Our old car used to polish up fairly well considering its age.  But there came the day when a small lump appeared under the paintwork at the bottom of the driver’s door.

We didn’t take much notice of it at first, even though the lump got bigger and seemed to be spreading.  The inevitable happened, we had to replace the whole door.  We hadn’t attended to the rust in its early stage and the problem got beyond repair.

Sometimes we deliberately refrain from trying to repair a broken friendship and before we know it, our unresolved differences can easily develop into a form of corroding rust.  Gradually, hate can fester inside us and inevitably, the original relationship can become non-existant or very toxic.

Sometimes friendships break up for very petty reasons. Each side claiming to be in the right and with no obvious chance of reconciliation. It is sad to see families come together for a special occasion and a somewhat frosty environment exists because some family members no longer associate with others in the family.

Often it’s pride that keeps us from reconciling with each other. Swallowing our pride and being prepared to attempt to heal the differences might be difficult, but it may save us from affecting the rest of our life because of the rust we carry around in our heart.  In the process, we could regain a lasting friendship, or even unite families that have been parted for many years.

Let’s endeavour to fix the ‘rust’ before it permanently wrecks our life.

I’m Peter Mack and that’s life.


It is strange how some people you meet in life seem to enjoy placing more emphasis on your mistakes and minor indiscretions than on your achievements.  It’s as if they want to ensure their superiority over you by ‘putting you down’.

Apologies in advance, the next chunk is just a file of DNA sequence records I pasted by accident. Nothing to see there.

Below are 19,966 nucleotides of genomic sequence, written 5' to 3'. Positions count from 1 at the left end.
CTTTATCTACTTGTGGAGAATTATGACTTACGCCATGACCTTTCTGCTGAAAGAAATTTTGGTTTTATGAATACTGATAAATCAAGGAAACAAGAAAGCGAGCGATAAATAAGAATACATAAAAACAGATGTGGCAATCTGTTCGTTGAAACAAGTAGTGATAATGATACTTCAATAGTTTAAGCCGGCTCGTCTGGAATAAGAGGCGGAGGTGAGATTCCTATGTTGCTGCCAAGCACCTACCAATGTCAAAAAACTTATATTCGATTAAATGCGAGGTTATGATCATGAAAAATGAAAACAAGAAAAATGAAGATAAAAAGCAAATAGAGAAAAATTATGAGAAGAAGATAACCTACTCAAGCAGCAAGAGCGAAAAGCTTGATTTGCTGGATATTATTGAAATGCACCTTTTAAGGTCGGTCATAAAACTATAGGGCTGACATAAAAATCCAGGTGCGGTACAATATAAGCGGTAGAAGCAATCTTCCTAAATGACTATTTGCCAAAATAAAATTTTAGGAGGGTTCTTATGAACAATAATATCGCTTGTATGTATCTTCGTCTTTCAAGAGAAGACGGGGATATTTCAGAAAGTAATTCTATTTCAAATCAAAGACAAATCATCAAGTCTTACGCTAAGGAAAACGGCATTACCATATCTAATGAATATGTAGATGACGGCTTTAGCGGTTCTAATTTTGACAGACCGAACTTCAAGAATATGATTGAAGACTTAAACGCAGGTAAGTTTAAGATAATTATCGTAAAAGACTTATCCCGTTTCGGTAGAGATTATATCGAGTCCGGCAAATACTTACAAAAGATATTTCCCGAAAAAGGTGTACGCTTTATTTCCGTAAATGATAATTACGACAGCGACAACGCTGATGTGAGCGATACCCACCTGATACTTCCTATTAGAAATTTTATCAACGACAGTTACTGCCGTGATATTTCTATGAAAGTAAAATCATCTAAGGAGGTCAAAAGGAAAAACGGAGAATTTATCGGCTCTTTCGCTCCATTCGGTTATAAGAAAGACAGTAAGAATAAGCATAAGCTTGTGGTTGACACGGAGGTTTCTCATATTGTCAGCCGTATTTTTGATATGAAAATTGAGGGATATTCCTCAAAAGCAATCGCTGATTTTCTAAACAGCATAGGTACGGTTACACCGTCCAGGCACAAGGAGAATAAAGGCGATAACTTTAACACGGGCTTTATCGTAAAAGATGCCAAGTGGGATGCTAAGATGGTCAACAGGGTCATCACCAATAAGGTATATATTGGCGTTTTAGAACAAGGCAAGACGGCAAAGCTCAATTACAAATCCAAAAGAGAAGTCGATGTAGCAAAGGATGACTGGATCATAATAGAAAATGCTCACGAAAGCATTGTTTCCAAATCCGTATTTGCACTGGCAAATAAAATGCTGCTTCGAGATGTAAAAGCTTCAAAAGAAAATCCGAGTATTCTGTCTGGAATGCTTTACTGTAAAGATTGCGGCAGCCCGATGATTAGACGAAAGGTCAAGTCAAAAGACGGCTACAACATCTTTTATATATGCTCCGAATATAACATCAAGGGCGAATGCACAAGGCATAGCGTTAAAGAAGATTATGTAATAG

There are nice ways of counselling others and helping them realise they have made a mistake.  We should always be aware, none of us are perfect. 

While others might make mistakes we would never dream of making, ridicule will only tend to make them look for excuses to support their actions, rather than find ways to ensure their mistakes are not repeated.

People who try to lord it over others, can tend to be insecure within themselves.  Often they can be jealous of other people’s achievements and even feel threatened by them.

If we want to criticise others, we should first turn to those areas in our own life where others could criticise us.  Perhaps this might allow us to look a little more kindly on other people’s mistakes.

We can be helped a lot by being corrected, but we can be helped a lot more by being encouraged.

I’m Peter Mack and that’s life.

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It gets a bit warm out west in the summer, but night times in winter are an entirely different story.  Most of the time it’s dry and as we know, a drought can extend into years. Yet when it rains the resultant floods can cause havoc.

As Aussies we live in a land of contrasts. It can be pouring with rain along the coast but dry as a bone west of The Great Divide. It can be flooding in Rockhampton, yet we might be fighting bushfires in Victoria.

The Fremantle doctor can be a welcome breeze in the afternoon but a cyclone hitting Darwin or Innisfail can wreck enormous havoc.

Our lives tend to lead us through contrasts as well. We can all relate to having periods of great happiness and times of sadness. It seems few things only will remain constant in the whole of our lifetime.

The love partners have for each other can only survive the contrasts of life providing the commitment to love one another is taken seriously.

There will no doubt be periods when the partnership seems to be unbalanced. But as Aussies, we have a history of being able to persist when everything around us seems to be collapsing. If we consider love, more as giving of ourselves than taking from our partner, this might help.

So, throughout the contrasts of our lifetime relationships, let us try to persist in our loving and understanding of each another.

I’m Peter Mack and that’s life.

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